Washington homebuilders and realtors are praising a new law that would clarify what land is considered buildable under Growth Management Act (GMA) comprehensive plan updates – a move stakeholders say will help address housing inventory shortages across Washington.
The Senate approved SB 5254 in a 47-2 vote on June 29. On the same day, the bill passed the House in a 85-9 vote, with four excused. On July 6, Governor Jay Inslee signed the measure into law.
State Sen. Joe Fain (R-47) is prime sponsor of the bill, and cosponsors include State Sens. Guy Palumbo (D-1), Hans Zeiger (R-25) and Steve Hobbs (D-44).
“The thing I was largely interested in…was finding a way to make buildable lands reports more valuable,” Fain told Lens, stating that previously, versions of such reports could contain inaccurate information that would actually make land unbuildable.
For example, land might be too steep or located adjacent to sensitive areas which would render it unable to be permitted, according to Fain. “If you are looking where to put developments, it completely falls apart if there is bad data…” he said.
Under the GMA, King, Snohomish, Pierce, Clark, Thurston and Kitsap Counties must establish a growth review and evaluation program, also known as the Buildable Lands program, to determine whether counties and cities are achieving urban growth within the urban growth area – a key requirement of the law.
The buildable lands report (BLR) compares actual growth and development with forecasted growth under the comprehensive plans. If there are any discrepancies between the two, counties and the cities within them are required to improve the accuracy of the projected and experienced growth figures.
“It is critically important to make sure these are actually valuable documents that can be used by both the private and public sector and help local governments find resources they can use to make sure these things get done properly,” Fain said.
Bill Clarke, a lobbyist for Washington Realtors, agrees with Fain.
Land might appear usable on paper but might lack infrastructure for water or sewage, he said, or there may be environmental concerns to consider such as being near wetlands or buffers – all of which compromise the usefulness of the land.
Clarke said it has previously been difficult to determine what land is buildable, and has proven frustrating to many, including homebuilders, who also support the new law.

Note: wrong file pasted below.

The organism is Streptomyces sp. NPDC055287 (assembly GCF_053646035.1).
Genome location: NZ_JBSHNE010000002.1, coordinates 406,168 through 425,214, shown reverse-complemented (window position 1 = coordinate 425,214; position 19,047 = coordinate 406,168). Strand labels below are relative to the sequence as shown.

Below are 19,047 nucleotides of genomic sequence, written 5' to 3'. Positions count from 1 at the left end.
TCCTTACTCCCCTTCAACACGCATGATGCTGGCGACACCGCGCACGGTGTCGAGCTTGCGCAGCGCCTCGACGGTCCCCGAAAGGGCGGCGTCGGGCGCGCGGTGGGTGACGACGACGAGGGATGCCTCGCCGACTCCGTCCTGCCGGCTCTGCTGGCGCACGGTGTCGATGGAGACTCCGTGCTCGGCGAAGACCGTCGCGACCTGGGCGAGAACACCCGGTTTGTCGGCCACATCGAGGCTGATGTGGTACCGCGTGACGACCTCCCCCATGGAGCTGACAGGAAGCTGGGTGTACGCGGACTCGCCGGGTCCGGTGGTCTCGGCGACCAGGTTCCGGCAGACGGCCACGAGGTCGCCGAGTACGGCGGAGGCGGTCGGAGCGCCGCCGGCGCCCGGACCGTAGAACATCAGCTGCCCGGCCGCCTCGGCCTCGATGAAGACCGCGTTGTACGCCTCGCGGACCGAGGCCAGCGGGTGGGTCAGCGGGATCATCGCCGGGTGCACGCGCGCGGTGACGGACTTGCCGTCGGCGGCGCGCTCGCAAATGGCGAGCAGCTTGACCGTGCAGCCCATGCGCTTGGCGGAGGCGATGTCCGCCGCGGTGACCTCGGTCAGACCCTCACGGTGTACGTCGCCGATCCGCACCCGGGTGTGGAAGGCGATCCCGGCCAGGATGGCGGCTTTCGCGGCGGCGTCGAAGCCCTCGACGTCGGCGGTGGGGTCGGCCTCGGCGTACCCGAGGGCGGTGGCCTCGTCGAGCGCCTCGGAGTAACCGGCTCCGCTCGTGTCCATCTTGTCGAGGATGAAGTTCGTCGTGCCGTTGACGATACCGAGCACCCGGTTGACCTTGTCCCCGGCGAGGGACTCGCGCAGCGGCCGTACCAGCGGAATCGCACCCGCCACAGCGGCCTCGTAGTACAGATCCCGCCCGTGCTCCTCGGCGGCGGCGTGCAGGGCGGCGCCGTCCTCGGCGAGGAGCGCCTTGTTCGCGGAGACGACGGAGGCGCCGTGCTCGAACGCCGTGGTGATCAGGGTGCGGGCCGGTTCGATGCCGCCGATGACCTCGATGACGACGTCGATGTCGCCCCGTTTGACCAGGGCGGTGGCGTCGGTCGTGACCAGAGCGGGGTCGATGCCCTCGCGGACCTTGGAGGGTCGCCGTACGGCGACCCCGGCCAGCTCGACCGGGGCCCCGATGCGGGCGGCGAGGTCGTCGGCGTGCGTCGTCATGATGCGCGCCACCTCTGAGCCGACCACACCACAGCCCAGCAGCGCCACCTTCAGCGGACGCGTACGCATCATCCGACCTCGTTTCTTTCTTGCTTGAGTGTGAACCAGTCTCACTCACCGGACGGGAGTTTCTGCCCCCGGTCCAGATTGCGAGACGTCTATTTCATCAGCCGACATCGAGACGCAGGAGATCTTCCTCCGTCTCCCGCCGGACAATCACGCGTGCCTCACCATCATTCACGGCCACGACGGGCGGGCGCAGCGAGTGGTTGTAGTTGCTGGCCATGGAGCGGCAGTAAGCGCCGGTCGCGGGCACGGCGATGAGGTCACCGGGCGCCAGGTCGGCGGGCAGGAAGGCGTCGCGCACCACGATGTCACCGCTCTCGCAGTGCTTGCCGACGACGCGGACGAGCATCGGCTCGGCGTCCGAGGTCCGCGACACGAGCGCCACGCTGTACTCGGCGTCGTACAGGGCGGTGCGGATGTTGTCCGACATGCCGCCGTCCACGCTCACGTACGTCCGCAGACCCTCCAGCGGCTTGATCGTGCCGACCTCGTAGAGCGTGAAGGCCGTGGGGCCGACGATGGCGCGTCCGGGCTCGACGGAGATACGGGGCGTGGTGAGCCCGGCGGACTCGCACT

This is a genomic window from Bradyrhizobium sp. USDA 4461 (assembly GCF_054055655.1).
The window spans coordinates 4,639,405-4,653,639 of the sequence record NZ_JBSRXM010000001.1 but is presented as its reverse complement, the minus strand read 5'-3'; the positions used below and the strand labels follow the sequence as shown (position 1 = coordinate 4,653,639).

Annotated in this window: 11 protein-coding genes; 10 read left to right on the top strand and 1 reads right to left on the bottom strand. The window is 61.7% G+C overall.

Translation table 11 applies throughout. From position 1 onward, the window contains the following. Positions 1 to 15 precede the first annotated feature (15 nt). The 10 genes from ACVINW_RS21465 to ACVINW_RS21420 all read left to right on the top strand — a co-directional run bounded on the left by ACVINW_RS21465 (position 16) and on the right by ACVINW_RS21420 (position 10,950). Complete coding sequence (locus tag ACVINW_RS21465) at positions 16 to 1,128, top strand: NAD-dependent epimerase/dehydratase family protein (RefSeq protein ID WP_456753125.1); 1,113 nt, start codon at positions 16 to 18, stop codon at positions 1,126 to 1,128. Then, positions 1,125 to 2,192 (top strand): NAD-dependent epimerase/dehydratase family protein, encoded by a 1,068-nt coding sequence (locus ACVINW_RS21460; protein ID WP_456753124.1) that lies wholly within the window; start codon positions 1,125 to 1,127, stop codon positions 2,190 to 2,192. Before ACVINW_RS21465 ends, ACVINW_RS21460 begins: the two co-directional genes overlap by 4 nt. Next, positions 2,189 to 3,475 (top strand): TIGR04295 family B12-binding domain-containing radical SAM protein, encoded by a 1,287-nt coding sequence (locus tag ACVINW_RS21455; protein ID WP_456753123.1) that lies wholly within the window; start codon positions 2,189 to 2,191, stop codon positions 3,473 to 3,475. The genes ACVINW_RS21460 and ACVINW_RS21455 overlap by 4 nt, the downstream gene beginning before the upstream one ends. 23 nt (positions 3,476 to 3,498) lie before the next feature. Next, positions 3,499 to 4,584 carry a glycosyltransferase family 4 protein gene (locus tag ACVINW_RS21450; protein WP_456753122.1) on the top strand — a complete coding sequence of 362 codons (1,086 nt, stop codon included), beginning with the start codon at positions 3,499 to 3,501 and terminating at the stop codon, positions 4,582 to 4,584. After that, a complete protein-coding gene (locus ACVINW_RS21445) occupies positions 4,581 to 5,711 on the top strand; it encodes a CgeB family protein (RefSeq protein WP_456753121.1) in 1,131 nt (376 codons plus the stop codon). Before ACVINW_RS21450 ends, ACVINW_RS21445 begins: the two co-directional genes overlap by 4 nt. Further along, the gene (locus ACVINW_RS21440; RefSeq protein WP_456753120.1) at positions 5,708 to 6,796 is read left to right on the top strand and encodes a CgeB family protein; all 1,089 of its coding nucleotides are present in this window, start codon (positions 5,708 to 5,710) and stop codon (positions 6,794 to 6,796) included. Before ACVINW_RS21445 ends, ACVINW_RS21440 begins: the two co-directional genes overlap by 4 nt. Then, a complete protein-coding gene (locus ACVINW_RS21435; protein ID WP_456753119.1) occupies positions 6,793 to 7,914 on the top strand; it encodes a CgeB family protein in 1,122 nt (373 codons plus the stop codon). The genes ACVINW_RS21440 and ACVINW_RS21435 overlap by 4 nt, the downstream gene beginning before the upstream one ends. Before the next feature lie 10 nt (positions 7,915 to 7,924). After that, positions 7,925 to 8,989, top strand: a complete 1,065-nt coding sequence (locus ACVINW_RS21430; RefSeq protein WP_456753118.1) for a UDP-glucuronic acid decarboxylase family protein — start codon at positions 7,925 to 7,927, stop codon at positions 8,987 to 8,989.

“The bill’s passage represents a major step forward for the buildable lands process by ensuring greater accuracy of information used to plan for growth,” said Nick Harper, senior director of strategy and policy at the Master Builders Association of King and Snohomish Counties in response to SB 5254’s signing.
“More accurate buildable lands data should help our region do a better job of utilizing existing land supply and infrastructure to meet current and future housing demand,” he added.
Counties planning under GMA must update their comprehensive plan every eight years, but not every county is on the same update schedule. According to the bill report, local jurisdictions updating their GMA comprehensive plan before 2024 would need to complete their buildable lands report no later than two years before the final report is due.
Clarke said moving the deadline up will allow cities or counties to take advantage of lessons learned for the next plan update.
Among the law’s other requirements, local jurisdictions must review rules and situations which may affect development and identify areas of land which are no longer fit for development or redevelopment. Also zoning, development and environmental regulation data will be considered to better meet growth and development projections.
After the law takes effect, and up until December 1, 2018, the Department of Commerce must work alongside local governments and stakeholders to create guidance materials for updating the BLR process.
The law would also work to address shortages in the state’s housing inventory, according to Clarke, which has been a growing concern over the past few years.
“We will get a more accurate picture of how much buildable land is needed to meet population growth,” he said. “If there is adequate buildable land and density, then you can theoretically get the additional inventory you need. That’s how it’s supposed to work.”
According to recent data from the Northwest Multiple Listing Service (NWMLS), Washington’s housing inventory was down 14 percent in June 2017 with 14, 482 active listings compared to one year prior; June 2016 had 16,838. This year, however, there was slight inventory improvement from May to June, when the figure jumped by 16 percent.
The sparse inventory was most noticeable in King County where less than a month’s supply of housing was available for purchase, whereas in a “balanced market,” inventory would be closer to a four- or six-month supply, according to the NWMLS release.
“The lack of inventory hurts everyone within the housing spectrum, from renters to first-time homebuyers to homeless to buyers,” said Clarke.
Under GMA, the Office of Financial Management (OFM) assigns population projections to each county, who then assigns it to each city. Clarke says cities should be able to absorb these demands with adequate buildable land.
“From a policy standpoint, we want to make sure more homes are built in the right areas to accommodate the growth our region has seen, but to do it in a way that is sensitive to environmental or infrastructure concerns,” said Fain.
An additional component of the bill becomes effective January 2018, which allows cities and counties to use additional tax funds to obtain, build or improve homeless housing facilities until June 30, 2019. Also, the current $40 surcharge for the Homeless Housing and Assistance Act would receive a four-year extension, which Clarke says is the main source of revenue for many local programs.
The law takes effect on October 19, 2017.